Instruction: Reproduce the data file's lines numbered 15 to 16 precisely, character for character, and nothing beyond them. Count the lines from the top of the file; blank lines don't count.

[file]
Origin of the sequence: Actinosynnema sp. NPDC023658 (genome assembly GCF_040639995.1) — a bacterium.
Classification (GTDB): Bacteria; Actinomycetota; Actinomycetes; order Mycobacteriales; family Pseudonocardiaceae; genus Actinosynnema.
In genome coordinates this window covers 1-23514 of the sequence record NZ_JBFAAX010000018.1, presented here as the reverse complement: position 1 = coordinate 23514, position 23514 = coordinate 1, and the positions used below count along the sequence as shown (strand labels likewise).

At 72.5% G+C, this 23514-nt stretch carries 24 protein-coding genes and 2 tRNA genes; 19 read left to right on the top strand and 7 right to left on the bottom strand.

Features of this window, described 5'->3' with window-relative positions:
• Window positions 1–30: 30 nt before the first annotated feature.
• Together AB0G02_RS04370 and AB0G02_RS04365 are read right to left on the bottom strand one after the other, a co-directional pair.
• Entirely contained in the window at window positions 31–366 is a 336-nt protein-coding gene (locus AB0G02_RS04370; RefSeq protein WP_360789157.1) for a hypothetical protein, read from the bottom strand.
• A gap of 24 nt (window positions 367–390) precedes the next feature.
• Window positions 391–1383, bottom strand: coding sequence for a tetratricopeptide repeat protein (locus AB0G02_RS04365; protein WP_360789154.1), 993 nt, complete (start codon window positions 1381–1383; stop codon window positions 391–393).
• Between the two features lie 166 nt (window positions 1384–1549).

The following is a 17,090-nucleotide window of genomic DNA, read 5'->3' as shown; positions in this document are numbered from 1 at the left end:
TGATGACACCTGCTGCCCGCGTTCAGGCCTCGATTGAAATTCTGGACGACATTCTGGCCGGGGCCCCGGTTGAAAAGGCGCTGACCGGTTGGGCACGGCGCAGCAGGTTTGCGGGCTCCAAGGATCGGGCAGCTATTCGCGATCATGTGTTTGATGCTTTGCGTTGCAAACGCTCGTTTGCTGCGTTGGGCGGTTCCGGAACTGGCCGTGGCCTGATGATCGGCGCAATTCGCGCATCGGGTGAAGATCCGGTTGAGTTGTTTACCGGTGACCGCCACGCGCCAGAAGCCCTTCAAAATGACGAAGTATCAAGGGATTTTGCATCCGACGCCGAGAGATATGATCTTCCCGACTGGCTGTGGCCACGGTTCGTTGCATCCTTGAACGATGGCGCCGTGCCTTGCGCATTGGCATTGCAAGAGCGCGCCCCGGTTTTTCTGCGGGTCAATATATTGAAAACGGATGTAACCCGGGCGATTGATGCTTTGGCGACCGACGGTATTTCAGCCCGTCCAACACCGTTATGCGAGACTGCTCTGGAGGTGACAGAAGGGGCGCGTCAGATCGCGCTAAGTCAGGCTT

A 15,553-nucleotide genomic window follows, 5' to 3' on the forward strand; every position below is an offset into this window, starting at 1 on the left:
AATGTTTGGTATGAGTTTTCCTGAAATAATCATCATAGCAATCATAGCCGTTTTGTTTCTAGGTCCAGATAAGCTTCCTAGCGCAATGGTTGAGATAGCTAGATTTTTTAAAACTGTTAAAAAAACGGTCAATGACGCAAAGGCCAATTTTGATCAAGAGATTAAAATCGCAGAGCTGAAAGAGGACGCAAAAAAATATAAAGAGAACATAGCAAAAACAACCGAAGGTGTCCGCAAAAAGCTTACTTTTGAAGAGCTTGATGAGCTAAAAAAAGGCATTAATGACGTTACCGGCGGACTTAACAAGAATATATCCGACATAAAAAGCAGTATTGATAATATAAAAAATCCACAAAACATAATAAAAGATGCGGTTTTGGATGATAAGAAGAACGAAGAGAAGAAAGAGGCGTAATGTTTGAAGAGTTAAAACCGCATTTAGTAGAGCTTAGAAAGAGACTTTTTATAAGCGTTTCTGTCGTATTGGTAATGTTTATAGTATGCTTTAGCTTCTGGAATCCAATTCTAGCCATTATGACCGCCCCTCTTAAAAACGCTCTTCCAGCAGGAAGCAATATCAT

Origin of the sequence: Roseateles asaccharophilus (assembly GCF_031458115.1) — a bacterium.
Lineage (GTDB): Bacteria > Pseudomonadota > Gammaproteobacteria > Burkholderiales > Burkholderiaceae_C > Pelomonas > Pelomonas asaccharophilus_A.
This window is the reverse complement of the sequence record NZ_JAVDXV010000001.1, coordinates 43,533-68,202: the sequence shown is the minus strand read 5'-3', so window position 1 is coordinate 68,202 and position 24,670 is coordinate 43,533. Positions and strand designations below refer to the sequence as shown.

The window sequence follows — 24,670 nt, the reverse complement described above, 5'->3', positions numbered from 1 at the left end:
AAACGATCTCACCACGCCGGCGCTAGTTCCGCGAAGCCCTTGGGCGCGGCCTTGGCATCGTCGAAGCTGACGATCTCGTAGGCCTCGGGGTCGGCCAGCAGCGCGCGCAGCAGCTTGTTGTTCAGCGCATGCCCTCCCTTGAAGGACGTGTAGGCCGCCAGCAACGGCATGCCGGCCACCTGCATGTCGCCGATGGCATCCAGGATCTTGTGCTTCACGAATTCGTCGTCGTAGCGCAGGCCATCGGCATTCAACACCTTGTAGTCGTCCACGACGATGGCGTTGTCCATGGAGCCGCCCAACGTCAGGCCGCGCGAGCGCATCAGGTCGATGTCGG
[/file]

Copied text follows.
AATGTTTGGTATGAGTTTTCCTGAAATAATCATCATAGCAATCATAGCCGTTTTGTTTCTAGGTCCAGATAAGCTTCCTAGCGCAATGGTTGAGATAGCTAGATTTTTTAAAACTGTTAAAAAAACGGTCAATGACGCAAAGGCCAATTTTGATCAAGAGATTAAAATCGCAGAGCTGAAAGAGGACGCAAAAAAATATAAAGAGAACATAGCAAAAACAACCGAAGGTGTCCGCAAAAAGCTTACTTTTGAAGAGCTTGATGAGCTAAAAAAAGGCATTAATGACGTTACCGGCGGACTTAACAAGAATATATCCGACATAAAAAGCAGTATTGATAATATAAAAAATCCACAAAACATAATAAAAGATGCGGTTTTGGATGATAAGAAGAACGAAGAGAAGAAAGAGGCGTAATGTTTGAAGAGTTAAAACCGCATTTAGTAGAGCTTAGAAAGAGACTTTTTATAAGCGTTTCTGTCGTATTGGTAATGTTTATAGTATGCTTTAGCTTCTGGAATCCAATTCTAGCCATTATGACCGCCCCTCTTAAAAACGCTCTTCCAGCAGGAAGCAATATCAT

Origin of the sequence: Roseateles asaccharophilus (assembly GCF_031458115.1) — a bacterium.